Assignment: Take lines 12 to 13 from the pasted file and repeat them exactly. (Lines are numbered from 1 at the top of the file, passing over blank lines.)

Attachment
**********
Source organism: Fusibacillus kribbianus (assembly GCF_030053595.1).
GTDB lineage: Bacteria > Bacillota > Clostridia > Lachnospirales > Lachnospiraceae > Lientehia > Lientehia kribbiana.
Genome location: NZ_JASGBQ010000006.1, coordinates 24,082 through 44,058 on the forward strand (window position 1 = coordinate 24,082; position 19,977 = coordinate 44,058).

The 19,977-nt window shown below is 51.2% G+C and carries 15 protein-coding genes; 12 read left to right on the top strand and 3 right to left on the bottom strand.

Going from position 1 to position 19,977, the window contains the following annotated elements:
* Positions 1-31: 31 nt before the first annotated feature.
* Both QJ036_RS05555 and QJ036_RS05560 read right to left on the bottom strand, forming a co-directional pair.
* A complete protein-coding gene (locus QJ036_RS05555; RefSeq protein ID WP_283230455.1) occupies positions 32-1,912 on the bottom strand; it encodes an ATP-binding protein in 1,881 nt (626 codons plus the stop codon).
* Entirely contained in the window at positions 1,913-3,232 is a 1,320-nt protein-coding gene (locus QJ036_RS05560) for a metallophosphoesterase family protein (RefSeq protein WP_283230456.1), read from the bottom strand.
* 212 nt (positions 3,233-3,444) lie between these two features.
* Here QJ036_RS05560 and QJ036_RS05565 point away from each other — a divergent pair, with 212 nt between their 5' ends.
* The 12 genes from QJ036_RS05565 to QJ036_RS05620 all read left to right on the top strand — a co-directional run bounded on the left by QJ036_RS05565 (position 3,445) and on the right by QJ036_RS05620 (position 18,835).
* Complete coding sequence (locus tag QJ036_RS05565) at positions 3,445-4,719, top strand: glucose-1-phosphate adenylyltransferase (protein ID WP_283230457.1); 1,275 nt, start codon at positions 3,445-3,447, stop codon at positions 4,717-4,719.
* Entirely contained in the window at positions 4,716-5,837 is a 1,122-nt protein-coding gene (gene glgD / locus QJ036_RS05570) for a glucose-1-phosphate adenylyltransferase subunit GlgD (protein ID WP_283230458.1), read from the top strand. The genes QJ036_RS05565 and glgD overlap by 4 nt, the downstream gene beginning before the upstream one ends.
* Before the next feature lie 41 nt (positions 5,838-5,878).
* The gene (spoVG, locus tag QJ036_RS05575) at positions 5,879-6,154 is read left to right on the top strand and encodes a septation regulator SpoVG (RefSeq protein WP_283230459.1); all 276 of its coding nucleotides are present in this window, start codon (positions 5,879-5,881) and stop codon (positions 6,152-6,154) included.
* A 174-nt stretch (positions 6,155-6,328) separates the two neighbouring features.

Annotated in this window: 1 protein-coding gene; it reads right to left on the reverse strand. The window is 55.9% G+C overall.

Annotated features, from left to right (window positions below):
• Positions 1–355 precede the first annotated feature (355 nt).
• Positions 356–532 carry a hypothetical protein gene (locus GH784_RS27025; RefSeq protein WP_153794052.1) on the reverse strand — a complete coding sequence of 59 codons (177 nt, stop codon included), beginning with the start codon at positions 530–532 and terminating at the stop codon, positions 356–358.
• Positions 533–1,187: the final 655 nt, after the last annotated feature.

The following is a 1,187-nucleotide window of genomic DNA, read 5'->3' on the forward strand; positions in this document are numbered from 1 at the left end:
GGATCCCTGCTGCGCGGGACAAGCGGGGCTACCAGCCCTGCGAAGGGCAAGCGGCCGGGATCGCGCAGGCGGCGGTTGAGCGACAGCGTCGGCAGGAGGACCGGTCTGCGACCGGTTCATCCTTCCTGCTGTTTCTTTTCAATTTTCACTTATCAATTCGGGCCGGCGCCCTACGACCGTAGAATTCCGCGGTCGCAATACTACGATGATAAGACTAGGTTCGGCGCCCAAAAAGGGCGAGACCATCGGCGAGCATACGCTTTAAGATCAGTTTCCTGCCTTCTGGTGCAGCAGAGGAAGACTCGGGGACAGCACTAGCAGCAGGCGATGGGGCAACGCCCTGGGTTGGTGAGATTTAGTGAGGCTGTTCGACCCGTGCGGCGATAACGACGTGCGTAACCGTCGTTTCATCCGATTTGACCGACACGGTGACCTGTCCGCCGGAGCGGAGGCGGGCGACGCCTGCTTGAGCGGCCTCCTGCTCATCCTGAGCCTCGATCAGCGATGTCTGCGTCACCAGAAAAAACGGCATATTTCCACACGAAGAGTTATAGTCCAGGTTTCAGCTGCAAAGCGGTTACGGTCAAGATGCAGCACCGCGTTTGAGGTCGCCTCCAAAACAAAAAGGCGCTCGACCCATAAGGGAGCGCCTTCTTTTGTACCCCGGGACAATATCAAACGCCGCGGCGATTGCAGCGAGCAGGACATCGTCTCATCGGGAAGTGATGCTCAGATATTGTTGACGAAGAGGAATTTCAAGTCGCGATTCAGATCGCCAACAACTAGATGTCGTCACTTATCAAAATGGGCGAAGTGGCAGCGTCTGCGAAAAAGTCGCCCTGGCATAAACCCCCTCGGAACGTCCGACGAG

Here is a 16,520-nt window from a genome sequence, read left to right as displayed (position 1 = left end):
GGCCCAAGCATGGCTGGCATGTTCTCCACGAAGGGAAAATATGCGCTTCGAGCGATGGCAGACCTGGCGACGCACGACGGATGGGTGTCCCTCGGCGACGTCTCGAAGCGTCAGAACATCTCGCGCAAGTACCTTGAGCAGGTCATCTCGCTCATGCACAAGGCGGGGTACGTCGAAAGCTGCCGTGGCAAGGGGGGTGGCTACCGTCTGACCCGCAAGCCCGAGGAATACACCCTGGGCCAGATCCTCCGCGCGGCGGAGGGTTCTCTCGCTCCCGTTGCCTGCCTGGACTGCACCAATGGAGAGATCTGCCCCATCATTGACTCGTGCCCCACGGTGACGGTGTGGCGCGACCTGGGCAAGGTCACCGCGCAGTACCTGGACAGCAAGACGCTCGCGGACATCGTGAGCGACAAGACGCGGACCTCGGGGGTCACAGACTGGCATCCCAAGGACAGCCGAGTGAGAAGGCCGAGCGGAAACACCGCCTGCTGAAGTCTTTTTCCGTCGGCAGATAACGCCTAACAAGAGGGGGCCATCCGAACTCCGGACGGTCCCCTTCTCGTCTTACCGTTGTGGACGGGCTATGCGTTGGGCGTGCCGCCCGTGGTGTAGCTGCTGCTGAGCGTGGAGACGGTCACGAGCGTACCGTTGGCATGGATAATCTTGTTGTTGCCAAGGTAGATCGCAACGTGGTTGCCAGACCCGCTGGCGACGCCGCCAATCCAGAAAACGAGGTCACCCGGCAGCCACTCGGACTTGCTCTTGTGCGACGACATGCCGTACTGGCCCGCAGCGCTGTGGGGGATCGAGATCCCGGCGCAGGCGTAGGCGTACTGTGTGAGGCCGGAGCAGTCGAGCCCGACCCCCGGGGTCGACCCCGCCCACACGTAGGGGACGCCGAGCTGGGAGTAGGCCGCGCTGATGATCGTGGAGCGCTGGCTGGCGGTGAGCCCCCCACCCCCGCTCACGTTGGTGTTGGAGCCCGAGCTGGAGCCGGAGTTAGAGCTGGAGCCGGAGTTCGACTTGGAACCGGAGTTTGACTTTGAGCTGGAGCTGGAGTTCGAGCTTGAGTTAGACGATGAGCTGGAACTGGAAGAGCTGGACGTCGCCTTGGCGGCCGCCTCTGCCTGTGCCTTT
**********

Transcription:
* The 12 genes from QJ036_RS05565 to QJ036_RS05620 all read left to right on the top strand — a co-directional run bounded on the left by QJ036_RS05565 (position 3,445) and on the right by QJ036_RS05620 (position 18,835).
* Complete coding sequence (locus tag QJ036_RS05565) at positions 3,445-4,719, top strand: glucose-1-phosphate adenylyltransferase (protein ID WP_283230457.1); 1,275 nt, start codon at positions 3,445-3,447, stop codon at positions 4,717-4,719.